Such ludicrous comments made news last week, but should not really have. Pseudo-science and myth seemed to have gained more currency than science in this country. Journalist Soutik Biswas writes: “Many believe under (Prime Minister) Narendra Modi’s Hindu nationalist BJP (Bharatiya Janata Party)… pseudoscience has moved from the fringe to the mainstream. Mr Modi himself set the tone in 2014 with his outlandish claim that cosmetic surgery was practised in India thousands of years ago.” A member of Modi’s council of ministers, Satyapal Singh, who is in charge of higher education, said in 2017 that airplanes were first mentioned in Ramayana.
The reason why Andhra University VC Rao’s comment reminded me of Sinha’s film is because of the doctor who inspired the filmmaker: Subhas Mukherji. British scientist Robert Edwards won the Nobel in 2010 for developing in-vitro fertilisation that helped 4 million infertile couple have babies. “The award almost coincides with the anniversary of the announcement of the birth of Durga — India’s first and the world’s second test-tube baby — by reproductive scientist Subhas Mukerji on October 3, 1978. But Mukerji was called a fraud and faced bureaucratic vindictiveness in Bengal, and took his own life on July 19, 1981,” wrote The Telegraph.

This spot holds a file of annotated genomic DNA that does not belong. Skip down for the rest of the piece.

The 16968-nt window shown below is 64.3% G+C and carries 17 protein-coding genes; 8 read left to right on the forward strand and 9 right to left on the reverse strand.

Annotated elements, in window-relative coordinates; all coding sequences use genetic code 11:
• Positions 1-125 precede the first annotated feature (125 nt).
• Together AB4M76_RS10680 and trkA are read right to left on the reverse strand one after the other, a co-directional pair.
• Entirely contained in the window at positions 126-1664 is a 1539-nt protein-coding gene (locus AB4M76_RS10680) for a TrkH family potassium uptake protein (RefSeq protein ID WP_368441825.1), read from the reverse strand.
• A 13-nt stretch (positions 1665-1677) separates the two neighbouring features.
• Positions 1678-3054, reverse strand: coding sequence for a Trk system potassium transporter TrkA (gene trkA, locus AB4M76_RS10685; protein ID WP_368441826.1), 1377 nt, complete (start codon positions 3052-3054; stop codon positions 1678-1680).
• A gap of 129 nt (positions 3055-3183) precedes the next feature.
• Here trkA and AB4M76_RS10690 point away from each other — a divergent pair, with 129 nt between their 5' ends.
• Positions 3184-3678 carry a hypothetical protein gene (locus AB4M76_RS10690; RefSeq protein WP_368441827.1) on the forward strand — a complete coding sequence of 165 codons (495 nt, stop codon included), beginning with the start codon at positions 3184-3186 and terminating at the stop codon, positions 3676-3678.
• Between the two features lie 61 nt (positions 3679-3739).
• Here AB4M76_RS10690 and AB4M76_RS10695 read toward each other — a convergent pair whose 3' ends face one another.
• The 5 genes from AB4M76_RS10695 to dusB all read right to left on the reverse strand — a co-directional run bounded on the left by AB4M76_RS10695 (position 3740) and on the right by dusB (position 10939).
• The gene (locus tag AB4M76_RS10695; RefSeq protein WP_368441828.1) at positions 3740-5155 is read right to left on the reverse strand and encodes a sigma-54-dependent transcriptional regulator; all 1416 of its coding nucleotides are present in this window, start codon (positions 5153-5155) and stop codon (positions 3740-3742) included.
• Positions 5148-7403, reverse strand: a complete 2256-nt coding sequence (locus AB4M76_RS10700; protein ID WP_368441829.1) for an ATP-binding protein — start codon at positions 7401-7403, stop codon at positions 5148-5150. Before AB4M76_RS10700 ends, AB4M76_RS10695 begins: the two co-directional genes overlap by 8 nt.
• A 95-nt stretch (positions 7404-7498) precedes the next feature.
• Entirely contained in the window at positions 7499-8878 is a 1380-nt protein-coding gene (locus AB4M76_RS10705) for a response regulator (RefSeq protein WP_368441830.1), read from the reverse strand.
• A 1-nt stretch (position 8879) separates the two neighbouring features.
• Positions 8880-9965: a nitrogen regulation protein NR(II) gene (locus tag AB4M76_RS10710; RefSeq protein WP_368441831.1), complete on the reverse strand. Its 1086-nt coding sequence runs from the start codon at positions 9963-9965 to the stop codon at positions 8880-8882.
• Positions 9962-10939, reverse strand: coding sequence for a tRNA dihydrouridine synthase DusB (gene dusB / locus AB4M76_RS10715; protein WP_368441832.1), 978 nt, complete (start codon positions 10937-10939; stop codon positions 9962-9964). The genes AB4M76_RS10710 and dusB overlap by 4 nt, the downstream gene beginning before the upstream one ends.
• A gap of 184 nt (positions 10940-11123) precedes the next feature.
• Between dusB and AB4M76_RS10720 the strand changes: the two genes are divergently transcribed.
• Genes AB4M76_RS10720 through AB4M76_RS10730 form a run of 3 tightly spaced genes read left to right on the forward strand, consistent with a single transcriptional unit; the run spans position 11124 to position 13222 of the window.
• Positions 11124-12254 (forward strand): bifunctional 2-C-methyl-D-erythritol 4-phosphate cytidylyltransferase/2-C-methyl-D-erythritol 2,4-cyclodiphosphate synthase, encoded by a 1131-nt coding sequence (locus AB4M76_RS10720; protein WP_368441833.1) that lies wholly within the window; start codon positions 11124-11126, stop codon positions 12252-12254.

The same article, referring to a report by reproductive scientist T C Anand Kumar in Current Science, 1997, said: “the West Bengal government had appointed a panel headed by a radiophysicist — with a gynaecologist, a neurophysiologist and a physiologist as members — to examine the claims by Mukerji.” The climatic showdown between Dr Roy and the government board in Ek Doctor Ki Maut, with which I began this essay, refers to this. The newly elected Left Front government stopped Mukherji from presenting his findings at Kyoto University to which he was invited and transferred him to an institute of ophthalmology, an area in which he had no expertise. He was 50 when he hanged himself.
Sinha references all this in his film. Dr Roy does not die, but he is completely crushed when two American doctors have already been credited for his work. One night, he kills all the laboratory animals which he has infected with leprosy for his research. He tells his wife Seema (Shabana Azmi) that he does not want them to suffer anymore. The poignant scene in which Dr Roy sits in front of the dead animals is also one of his own death. A little later, when he is invited by the John Anderson Foundation, he decides to leave the country. “I only want to work,” he says. The film ends on a hopeful note. That was 40 years ago. But hope might be in short supply for scientists and others alike when delegates at the National Science Congress have freedom to propagate pseudoscience.